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After the war ended, freed blacks who had faced injustices from white soldiers decided to take various actions so that they could better their lives. Some had to join the federal army later, after 1963, and others accompanied it because they had no idea on what to do. In addition, through the Freedmen's Bureau established in March 1865, the freed blacks enrolled in schools so as to access education and this led to the establishment of many learning institutions, some of which were private. This was later on followed by the establishment of colleges for the blacks where students were trained by black teachers. However, some decided to leave and seek opportunities elsewhere through ownership of land. Nevertheless, this did not go well with them as there were many restrictions and laws that were placed upon them such as curfews and the carrying of identity cards everywhere they went. In addition, freed blacks, through the bureau, had the opportunity to introduce themselves to a free labor economic system. This was to enable them find their way out of the labor category by being granted ownership of land that was abandoned during the war (Dickson, 1996).
As the freed blacks tried to better their lives after the war, land was a very essential item to them. Land could enable them erect homes where they would stay comfortably. With this in place, they could stay in peace and at their own will and delight. In addition to this, having their own land could liberate them from white domination and farm labor which reminded them of the slavery period. Since planters wanted cheap labor, they ensured that freed blacks remained in the plantations, but the freed blacks wanted to own land that could have enabled them to work independently. The land that they were to acquire was also to enable them plant crops and get harvests that could sustain them. With that in place, they could have done away with the small wages which they were being paid and had to share with the whole work force. Moreover, freed blacks disliked the introduction of a wage system where planters competed for labor. They termed some of them as inefficient and lazy which made land owners to lack labor and the freed blacks to lack land (Dickson, 1996).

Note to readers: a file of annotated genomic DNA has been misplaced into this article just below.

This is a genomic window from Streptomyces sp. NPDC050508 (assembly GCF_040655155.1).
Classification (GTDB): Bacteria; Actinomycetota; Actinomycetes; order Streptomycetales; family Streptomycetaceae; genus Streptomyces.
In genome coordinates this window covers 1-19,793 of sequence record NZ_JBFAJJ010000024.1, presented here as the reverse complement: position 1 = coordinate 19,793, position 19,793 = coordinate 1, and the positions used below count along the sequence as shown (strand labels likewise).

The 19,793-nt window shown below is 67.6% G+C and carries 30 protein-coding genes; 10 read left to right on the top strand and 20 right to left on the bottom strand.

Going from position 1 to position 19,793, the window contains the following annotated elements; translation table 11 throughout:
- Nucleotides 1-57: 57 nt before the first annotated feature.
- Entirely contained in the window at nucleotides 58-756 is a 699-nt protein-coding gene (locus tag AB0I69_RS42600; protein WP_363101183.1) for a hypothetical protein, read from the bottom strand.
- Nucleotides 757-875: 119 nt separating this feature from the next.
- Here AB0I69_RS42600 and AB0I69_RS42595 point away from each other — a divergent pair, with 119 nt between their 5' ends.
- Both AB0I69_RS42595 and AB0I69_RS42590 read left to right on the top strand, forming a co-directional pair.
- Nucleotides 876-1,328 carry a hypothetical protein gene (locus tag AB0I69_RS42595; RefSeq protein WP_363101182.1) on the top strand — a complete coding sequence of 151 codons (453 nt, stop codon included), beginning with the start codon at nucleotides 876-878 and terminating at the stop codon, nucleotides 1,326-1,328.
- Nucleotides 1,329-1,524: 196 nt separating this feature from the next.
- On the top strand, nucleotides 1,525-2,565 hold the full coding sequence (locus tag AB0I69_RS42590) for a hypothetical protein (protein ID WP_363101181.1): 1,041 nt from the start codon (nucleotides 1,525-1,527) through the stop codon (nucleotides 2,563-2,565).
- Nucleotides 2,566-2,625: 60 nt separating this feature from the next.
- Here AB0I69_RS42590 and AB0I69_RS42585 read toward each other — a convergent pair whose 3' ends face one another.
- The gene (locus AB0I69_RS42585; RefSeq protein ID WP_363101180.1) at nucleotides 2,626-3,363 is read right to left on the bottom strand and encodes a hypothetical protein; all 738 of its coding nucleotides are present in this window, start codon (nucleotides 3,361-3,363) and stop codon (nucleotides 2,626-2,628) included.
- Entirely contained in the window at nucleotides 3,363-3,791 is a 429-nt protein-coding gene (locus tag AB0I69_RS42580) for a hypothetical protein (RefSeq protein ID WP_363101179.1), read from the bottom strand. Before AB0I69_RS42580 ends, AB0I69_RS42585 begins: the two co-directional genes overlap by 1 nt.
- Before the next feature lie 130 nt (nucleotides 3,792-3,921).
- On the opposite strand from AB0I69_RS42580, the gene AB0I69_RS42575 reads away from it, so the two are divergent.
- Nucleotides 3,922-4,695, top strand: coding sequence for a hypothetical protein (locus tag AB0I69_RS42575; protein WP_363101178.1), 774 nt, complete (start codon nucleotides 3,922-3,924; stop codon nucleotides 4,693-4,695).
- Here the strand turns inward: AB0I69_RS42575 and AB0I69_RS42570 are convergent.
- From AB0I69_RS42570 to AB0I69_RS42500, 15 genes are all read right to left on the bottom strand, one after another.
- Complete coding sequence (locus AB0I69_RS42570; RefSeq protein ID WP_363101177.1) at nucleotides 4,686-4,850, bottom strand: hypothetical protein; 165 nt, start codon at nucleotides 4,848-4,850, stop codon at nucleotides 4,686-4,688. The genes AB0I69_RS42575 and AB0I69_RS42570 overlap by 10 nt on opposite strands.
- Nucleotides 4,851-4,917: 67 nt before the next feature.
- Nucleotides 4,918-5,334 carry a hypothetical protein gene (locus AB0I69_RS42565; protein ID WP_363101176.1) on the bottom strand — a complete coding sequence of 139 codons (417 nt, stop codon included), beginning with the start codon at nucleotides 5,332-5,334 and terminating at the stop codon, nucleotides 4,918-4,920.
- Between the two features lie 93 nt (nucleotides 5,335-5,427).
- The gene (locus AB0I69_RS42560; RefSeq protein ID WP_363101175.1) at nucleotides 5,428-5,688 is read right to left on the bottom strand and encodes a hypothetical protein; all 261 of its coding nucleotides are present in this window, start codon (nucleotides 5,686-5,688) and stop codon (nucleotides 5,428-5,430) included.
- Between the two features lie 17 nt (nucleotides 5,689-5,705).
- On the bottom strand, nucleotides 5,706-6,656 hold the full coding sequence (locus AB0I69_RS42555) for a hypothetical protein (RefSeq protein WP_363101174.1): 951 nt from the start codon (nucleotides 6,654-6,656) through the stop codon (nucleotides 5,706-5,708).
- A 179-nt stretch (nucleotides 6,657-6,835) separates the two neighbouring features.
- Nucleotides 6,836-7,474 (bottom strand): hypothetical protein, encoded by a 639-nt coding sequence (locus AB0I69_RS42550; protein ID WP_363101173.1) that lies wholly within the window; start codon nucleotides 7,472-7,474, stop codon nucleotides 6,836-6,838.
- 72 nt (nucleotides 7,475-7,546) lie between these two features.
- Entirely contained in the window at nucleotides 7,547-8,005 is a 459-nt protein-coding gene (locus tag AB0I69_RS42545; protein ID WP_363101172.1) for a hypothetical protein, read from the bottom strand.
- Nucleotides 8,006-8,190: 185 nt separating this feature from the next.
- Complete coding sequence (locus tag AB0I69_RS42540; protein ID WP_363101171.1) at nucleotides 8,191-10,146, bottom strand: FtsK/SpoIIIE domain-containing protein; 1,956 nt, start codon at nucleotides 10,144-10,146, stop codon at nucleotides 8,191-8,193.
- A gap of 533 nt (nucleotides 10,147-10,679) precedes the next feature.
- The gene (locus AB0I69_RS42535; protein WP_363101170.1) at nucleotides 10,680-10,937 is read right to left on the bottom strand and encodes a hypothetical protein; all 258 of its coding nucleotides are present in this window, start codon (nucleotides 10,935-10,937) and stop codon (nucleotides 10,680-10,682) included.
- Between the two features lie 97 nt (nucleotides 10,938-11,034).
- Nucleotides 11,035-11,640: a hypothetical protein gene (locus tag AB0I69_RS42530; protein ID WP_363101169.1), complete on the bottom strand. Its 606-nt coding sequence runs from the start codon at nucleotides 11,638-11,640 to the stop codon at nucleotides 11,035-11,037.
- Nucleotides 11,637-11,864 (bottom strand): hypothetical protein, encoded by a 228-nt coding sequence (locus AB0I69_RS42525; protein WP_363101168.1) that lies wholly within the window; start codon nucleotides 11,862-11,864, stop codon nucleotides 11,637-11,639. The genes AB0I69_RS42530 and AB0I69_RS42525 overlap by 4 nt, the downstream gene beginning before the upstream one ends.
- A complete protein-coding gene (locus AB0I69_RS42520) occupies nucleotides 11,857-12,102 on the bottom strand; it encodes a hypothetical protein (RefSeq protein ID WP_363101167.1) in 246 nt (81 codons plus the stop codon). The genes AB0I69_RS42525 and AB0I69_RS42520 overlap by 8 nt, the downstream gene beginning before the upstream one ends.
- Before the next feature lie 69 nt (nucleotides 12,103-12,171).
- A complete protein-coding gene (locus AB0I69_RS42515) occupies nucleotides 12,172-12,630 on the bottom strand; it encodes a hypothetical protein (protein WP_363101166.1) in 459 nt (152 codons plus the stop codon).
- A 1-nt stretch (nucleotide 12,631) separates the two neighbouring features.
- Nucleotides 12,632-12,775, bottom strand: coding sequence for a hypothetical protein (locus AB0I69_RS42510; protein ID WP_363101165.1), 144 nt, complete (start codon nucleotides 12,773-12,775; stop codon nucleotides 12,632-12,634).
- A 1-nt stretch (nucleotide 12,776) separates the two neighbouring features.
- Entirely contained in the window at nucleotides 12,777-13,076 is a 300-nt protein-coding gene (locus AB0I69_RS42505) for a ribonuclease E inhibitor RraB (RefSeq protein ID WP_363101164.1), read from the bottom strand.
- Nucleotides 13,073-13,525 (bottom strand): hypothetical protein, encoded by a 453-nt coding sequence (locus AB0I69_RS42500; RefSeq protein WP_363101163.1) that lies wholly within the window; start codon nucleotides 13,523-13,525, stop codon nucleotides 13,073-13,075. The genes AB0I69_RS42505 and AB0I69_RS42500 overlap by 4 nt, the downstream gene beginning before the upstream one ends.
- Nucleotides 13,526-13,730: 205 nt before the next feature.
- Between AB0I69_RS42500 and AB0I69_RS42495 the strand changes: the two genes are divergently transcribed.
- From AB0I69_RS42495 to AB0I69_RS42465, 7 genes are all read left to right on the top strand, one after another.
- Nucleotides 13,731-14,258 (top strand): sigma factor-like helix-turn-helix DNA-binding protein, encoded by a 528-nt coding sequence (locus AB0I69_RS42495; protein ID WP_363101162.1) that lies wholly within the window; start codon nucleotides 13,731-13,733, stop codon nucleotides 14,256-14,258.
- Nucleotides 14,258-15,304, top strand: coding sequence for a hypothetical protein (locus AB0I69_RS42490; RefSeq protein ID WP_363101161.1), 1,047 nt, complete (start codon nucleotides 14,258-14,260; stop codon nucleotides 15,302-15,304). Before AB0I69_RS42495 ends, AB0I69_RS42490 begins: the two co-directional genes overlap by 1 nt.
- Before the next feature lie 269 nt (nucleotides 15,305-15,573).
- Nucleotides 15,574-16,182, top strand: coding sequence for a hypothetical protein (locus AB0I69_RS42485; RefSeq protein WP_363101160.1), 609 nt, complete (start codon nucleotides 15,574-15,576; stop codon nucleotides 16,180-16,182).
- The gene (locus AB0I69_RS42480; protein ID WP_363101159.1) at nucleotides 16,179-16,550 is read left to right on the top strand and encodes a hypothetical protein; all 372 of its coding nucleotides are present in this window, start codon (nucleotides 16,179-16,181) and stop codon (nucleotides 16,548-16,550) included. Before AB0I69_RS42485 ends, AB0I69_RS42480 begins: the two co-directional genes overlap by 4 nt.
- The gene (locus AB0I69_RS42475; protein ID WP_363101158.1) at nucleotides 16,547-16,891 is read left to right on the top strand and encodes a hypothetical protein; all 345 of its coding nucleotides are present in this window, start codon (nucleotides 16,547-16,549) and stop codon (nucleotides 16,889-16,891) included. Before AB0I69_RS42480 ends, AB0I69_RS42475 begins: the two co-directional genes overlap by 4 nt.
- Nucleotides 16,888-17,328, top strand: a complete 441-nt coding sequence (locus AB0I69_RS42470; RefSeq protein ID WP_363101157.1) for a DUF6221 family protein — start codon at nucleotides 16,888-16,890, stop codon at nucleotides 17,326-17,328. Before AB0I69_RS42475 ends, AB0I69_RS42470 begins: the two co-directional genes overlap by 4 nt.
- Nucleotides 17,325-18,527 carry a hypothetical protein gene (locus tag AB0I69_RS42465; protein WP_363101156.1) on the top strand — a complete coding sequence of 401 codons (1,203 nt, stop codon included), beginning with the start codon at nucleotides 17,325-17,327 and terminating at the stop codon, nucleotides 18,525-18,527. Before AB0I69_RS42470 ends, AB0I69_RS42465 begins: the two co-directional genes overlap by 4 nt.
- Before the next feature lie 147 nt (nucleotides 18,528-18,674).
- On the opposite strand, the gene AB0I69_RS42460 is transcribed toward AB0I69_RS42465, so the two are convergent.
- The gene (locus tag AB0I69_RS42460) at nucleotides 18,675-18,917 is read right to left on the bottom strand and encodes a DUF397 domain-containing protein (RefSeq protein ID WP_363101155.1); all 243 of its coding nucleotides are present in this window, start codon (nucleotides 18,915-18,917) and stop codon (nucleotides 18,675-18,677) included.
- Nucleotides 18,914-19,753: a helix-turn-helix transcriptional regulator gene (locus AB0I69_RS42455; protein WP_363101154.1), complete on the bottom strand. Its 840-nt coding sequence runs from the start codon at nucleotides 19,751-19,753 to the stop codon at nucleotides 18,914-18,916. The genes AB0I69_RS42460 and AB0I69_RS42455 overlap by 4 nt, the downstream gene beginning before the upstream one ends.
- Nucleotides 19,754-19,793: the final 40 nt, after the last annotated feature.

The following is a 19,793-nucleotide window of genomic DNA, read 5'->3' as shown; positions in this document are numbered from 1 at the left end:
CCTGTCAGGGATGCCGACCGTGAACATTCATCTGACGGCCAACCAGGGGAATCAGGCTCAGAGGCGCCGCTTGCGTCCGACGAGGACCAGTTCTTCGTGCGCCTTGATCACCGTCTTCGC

In conclusion, freed blacks took various actions so that they could improve their living standards. This was due to the fact that slavery was still fresh in their minds. Therefore, they needed to establish themselves through opportunities and resources that were available. One way for them to do this was to get land where they could plant crops and work for themselves. This could have eliminated the need for them to work for white planters who paid low wages compared to the returns which they got from their farms. Lastly, through various bureaus, freed blacks managed to get lands and were also able to get an education through various schools and colleges that were established.
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